This has been tough to write, and has taken me many months of thinking to put down. I know that the words I write here will be misinterpreted, misunderstood, or even seen as some sort of grandstanding or attention-seeking.
I can’t help any of that, but I need to quickly say these things.
Over the last couple of years I have turned down opportunities to speak or write about challenges for men working in early childhood.
I want to explain why, and why I will continue to do so.
I’ve talked pretty endlessly on this blog, and on the Early Education Show podcast, about my concerns about the Federal Government’s new Child Care Package (formally known as the Jobs for Families Package, which tells you quite succinctly everything you need to know about these reforms). They’re bad for children, they’re bad for the sector, and the sector should not have supported them in any way.
As we heave ourselves over the line into 2018, the year that will see the introduction of this new legislation, I wanted to highlight an issue I am worried is not getting anywhere near enough attention.
The things that are easiest to see aren’t usually the things that matter most for kids. An alphabet sign on the wall doesn’t mean kids are really engaging with reading and learning. A daily email with a photograph of your daughter is nice to have, but it doesn’t tell you much about whether the teachers are talking to her in a supportive way or sparking her curiosity about science.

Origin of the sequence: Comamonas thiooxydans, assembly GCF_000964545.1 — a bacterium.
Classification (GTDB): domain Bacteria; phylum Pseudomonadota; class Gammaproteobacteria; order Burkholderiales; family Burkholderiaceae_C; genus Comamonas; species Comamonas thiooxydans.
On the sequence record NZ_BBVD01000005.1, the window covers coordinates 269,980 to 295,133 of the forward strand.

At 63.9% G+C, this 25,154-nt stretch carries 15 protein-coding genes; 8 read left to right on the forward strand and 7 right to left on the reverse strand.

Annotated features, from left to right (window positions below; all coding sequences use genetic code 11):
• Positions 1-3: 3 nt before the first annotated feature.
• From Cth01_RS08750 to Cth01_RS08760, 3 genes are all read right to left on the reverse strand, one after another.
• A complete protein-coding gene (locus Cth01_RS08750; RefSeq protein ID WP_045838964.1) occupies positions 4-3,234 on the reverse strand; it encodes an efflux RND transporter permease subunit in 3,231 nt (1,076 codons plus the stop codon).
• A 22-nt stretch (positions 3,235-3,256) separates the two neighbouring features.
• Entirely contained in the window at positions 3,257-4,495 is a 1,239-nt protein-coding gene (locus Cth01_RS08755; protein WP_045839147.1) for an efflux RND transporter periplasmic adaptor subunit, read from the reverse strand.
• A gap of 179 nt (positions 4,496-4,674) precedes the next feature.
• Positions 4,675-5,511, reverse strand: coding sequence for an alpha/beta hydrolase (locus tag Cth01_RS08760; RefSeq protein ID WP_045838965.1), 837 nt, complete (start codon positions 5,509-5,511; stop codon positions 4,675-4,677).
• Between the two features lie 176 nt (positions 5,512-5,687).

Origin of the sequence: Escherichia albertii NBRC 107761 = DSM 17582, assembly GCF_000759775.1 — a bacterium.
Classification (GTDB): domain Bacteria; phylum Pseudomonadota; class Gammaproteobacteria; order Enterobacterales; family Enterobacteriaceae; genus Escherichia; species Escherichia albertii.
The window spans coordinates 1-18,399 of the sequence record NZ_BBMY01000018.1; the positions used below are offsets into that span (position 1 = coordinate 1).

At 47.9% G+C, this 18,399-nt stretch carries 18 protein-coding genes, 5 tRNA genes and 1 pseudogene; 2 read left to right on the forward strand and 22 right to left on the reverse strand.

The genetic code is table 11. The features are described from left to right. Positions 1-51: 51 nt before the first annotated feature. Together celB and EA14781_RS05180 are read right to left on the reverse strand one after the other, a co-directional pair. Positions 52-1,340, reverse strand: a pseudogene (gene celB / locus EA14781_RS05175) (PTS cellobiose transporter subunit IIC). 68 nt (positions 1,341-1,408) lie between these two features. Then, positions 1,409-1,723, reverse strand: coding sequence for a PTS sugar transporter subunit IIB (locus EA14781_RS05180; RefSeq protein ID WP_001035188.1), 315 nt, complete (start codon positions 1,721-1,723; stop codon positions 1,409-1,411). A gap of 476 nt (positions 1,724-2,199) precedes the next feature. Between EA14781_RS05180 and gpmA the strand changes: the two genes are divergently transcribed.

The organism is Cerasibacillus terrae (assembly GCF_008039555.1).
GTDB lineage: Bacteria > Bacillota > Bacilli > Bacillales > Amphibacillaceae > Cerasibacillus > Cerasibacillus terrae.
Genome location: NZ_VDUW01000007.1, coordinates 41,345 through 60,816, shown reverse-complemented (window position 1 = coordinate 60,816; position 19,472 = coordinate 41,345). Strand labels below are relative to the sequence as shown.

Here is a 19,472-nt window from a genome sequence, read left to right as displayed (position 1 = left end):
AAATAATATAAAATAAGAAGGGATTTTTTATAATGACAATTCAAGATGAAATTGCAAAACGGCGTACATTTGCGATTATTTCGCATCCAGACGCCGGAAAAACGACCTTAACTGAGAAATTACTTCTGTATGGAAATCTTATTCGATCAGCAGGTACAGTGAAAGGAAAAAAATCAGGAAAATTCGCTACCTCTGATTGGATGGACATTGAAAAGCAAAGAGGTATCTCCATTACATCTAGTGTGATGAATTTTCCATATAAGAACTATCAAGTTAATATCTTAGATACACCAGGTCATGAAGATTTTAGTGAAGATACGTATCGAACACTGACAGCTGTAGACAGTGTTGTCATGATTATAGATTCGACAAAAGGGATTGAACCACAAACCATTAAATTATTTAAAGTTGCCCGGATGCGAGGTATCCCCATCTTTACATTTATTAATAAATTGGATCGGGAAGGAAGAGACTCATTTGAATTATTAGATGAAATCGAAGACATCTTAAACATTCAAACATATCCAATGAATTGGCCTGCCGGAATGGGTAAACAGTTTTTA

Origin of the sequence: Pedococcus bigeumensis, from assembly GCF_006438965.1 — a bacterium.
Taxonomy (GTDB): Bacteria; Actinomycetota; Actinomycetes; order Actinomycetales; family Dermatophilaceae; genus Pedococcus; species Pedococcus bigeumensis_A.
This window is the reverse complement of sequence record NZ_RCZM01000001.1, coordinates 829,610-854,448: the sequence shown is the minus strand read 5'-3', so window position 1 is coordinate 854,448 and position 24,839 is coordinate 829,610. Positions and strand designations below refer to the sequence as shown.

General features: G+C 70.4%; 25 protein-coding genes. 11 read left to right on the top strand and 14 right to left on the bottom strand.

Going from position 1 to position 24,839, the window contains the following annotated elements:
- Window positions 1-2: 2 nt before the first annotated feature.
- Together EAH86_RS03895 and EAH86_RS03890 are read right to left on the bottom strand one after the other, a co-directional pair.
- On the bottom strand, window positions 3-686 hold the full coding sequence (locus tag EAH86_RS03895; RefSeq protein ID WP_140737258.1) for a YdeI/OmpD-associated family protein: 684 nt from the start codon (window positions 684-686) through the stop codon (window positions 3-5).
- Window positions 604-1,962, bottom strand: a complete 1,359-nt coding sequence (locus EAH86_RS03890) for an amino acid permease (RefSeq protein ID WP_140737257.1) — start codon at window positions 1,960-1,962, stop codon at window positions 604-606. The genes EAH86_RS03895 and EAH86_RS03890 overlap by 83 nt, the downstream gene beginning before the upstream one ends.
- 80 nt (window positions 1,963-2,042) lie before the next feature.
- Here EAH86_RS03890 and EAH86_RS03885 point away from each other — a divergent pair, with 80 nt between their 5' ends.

– Suzanne Bouffard, The Most Important Year: Pre-Kindergarten and the Future of Our Children
I’m slowly making my way through Suzanne Bouffard’s excellent new book on how early education is becoming a bigger and bigger issue in the United States, and the passage above really stood out. It’s early on in the book, and Bouffard is discussing how quality early learning environments can be challenging to explain to families. They have pre-existing ideas of what children’s spaces should be, and are naturally more inclined to just accept things that celebrate their individual child like lovely photos.
Losing an advocacy battle is hard. When the Jobs for Families (JFF) legislation was passed in February this year, I was devastated. Despite spending over a year arguing my hardest that this package would fundamentally undermine children’s right to access early education, the package passed. From July 2018, the children in our country most at risk of vulnerability and with the most to gain from high-quality early learning will be locked out.
I realised this week that there might be something even harder – losing a battle we didn’t even know we were fighting.
45 children still remain in some form of detention on Nauru and on mainland Australia. What we have done to these children will haunt them for the remainder of their lives.
I am not one of those courageous few who devote their every day to changing those facts. People in organisations like Save the Children, the Asylum Seeker Resource Centre and others.
I work in early childhood, and I write. I’m incredibly privileged and fortunate in every area of my life. I have no idea if my writing can help, but I would like to make a small gesture – even if a gesture is all it will be.